Even before participating in the Miss Universe Great Britain pageant this July, Muna Jama, a Muslim woman and the founder of a start-up to address child abuse and issues that force migration, knew that she didn’t want to wear a bikini for the pageant’s infamous swimsuit round.
“I didn’t enter the competition with expectations of inspiring anybody or representing a religion, a race, a country,” Jama said in an interview with Mic. “I went in representing myself and staying true to myself. I didn’t do anything outside my normal life.”
And normal to her, of course, was not wearing a bikini.
While the competition, which is a qualifier for the Miss Universe pageant, hadn’t previously allowed this kind of substitution, the organizers ended up giving Jama the OK. So Jama decided instead to wear something far more covered, and more align with her taste and preferences: a kaftan.
“The kaftan is so beautiful,” Jama said. “It can be worn at the beach, it could be worn in public, it could be worn anywhere to be honest ... It’s an alternative without having to feel out of place or exposed. It is my body and my choice and I believe people should do what they feel is right for them. I wore a kaftan because it was my choice, just as much as the beautiful women that shared the stage with me wore a bikini because it was their choice.”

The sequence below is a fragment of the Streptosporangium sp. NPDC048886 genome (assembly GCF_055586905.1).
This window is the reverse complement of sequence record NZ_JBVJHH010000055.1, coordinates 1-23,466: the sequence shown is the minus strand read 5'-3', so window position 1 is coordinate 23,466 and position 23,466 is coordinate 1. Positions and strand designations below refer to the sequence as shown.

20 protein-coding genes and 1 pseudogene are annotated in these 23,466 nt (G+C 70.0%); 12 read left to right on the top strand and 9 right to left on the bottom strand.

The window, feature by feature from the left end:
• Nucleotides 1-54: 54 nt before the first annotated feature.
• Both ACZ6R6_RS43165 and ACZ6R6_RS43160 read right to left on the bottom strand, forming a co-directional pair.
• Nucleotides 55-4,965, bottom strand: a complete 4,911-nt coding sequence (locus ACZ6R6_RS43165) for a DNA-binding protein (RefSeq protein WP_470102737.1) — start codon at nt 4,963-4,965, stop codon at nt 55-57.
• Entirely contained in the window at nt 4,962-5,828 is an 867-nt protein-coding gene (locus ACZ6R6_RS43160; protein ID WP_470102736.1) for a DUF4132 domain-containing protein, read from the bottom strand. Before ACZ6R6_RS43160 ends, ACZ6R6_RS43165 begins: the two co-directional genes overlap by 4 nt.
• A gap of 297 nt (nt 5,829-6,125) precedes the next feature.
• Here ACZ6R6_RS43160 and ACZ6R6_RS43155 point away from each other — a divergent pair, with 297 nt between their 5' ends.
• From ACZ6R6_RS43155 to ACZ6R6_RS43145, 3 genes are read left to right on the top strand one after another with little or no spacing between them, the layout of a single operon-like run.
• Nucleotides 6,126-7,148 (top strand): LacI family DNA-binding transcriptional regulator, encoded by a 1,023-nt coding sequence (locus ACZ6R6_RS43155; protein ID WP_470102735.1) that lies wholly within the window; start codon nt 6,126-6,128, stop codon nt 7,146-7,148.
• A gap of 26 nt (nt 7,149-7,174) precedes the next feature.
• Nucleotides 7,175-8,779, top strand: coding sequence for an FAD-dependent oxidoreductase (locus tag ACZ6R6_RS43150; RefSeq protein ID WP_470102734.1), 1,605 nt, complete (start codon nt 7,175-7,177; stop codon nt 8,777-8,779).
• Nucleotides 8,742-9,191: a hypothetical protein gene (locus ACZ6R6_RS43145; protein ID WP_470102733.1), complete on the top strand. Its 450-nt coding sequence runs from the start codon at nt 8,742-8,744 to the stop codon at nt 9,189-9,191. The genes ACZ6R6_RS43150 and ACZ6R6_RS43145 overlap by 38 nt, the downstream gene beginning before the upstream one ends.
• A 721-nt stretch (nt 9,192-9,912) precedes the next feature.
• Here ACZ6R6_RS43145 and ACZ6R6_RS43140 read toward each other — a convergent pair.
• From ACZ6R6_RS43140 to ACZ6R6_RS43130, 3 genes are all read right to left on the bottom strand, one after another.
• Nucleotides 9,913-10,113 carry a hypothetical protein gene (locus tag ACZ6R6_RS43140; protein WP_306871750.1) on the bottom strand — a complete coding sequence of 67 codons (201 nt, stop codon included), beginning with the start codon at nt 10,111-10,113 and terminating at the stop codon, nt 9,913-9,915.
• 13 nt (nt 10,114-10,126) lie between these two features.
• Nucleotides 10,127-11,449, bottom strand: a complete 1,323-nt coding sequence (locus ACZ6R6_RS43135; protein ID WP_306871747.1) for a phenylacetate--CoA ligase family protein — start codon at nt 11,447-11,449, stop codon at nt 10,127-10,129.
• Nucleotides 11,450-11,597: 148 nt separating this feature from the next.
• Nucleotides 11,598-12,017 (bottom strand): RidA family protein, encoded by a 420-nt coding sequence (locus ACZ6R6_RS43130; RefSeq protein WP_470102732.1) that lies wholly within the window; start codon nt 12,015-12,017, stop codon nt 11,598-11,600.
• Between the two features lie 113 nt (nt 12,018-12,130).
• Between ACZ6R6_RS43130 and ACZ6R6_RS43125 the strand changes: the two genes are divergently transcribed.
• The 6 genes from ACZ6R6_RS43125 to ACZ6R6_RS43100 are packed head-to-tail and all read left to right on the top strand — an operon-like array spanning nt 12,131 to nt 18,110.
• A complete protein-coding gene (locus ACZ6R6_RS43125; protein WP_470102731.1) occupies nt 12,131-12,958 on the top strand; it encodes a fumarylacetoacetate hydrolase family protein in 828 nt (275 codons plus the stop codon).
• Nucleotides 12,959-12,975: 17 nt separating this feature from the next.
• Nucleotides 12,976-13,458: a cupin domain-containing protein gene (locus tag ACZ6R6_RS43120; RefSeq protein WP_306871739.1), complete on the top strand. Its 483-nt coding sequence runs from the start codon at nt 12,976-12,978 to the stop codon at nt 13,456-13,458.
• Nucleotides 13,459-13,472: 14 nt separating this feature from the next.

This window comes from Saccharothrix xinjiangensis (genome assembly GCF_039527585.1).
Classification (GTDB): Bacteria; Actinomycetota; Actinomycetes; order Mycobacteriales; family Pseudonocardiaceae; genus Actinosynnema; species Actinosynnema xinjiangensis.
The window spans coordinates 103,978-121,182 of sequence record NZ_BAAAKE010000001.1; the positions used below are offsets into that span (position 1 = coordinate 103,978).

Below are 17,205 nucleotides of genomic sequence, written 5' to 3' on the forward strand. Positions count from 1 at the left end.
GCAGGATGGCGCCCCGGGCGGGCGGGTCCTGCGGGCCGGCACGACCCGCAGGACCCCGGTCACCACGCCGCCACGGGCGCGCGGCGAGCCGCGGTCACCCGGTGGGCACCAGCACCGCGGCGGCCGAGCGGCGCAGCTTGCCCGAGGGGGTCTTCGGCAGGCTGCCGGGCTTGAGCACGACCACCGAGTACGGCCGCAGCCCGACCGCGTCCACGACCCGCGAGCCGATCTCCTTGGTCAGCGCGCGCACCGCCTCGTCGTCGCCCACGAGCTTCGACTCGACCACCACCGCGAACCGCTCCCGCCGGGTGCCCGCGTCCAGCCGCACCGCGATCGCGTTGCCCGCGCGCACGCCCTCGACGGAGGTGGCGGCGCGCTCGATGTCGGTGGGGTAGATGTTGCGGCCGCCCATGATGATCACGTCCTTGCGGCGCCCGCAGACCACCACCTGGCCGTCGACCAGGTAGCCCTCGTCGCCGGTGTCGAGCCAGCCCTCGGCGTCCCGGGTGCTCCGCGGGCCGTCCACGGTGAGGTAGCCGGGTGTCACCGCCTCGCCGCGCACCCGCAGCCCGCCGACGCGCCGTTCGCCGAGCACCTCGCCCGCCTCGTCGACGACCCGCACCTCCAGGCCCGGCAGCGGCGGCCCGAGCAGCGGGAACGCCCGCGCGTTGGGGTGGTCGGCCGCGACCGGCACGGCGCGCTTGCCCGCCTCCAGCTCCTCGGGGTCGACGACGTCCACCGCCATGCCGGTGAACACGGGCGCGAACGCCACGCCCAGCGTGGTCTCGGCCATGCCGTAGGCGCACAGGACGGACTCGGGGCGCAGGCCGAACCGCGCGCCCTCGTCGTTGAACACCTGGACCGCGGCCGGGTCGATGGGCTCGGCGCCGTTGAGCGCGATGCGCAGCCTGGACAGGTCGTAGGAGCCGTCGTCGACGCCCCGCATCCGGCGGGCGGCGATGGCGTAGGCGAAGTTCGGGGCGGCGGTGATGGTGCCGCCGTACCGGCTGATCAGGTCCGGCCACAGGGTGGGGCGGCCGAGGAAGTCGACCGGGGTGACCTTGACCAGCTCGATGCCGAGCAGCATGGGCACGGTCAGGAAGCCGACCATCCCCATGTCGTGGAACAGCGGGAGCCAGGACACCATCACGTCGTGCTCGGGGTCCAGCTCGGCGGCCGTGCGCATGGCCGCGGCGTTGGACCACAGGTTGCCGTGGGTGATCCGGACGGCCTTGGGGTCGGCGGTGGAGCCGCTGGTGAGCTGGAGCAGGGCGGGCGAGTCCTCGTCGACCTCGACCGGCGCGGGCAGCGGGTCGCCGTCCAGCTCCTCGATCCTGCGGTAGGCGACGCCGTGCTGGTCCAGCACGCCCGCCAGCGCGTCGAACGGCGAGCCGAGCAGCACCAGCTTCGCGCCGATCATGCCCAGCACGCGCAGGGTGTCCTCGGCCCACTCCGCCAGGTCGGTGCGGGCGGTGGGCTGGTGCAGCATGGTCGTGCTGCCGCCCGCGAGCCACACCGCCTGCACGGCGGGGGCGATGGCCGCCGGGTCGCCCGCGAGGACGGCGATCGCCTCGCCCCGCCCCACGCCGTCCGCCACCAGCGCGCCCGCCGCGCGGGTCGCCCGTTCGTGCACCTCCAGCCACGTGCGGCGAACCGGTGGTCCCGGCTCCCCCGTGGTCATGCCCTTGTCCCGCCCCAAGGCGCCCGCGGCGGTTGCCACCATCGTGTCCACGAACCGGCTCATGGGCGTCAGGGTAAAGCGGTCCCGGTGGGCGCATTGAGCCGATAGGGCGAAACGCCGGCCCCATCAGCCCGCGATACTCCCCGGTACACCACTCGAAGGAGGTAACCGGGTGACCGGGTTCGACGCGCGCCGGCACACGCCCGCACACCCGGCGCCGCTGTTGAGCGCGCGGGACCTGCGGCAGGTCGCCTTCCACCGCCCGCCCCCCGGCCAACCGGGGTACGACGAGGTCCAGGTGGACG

When Jama took to the stage during the bikini portion of the competition, decked in a multi-colored kaftan, platform heels, a bedazzled choker and hoop earrings, she made history by being the first competitor to ever wear a kaftan during the swimsuit round.
In choosing to wear a more modest outfit as a swimsuit on stage, Jama joins women like model Halima Aden, who made the history-making decision in 2016 to wear a hijab and a burkini during the Miss Minnesota USA pageant.
“It takes bravery, emotional resilience and most importantly surrounding yourself with strong minded people who are prepared to make great sacrifices to welcome permanent and positive change,” Jama wrote on her Instagram. “This moment has proved that I am capable of almost anything I set my mind to and limitations is a status waiting to be changed. I thank everyone who stood beside me and believed in my vision.”
After the competition, which she did not win, Jama continued to feel the love on Instagram. As one person wrote: “You have inspired many who probably thought they couldn’t.” Another wrote, “Thank you for standing up for what you believe.”
“I think people in general can take from this that you can achieve anything in life without changing,” Jama concluded. “And just because it hasn’t been done before doesn’t mean you can’t do it. Once upon a time women weren’t allowed to vote. ... Organizations are entitled to say no but behind these organizations are people and I’m confident that these people are understanding beings. It is up to us to make them understand who we are. I hope that if someone has been refused in the past, this doesn’t stop them from trying and continue to be themselves.”
August 7, 9:51 a.m.: This post has been updated with quotes from Jama.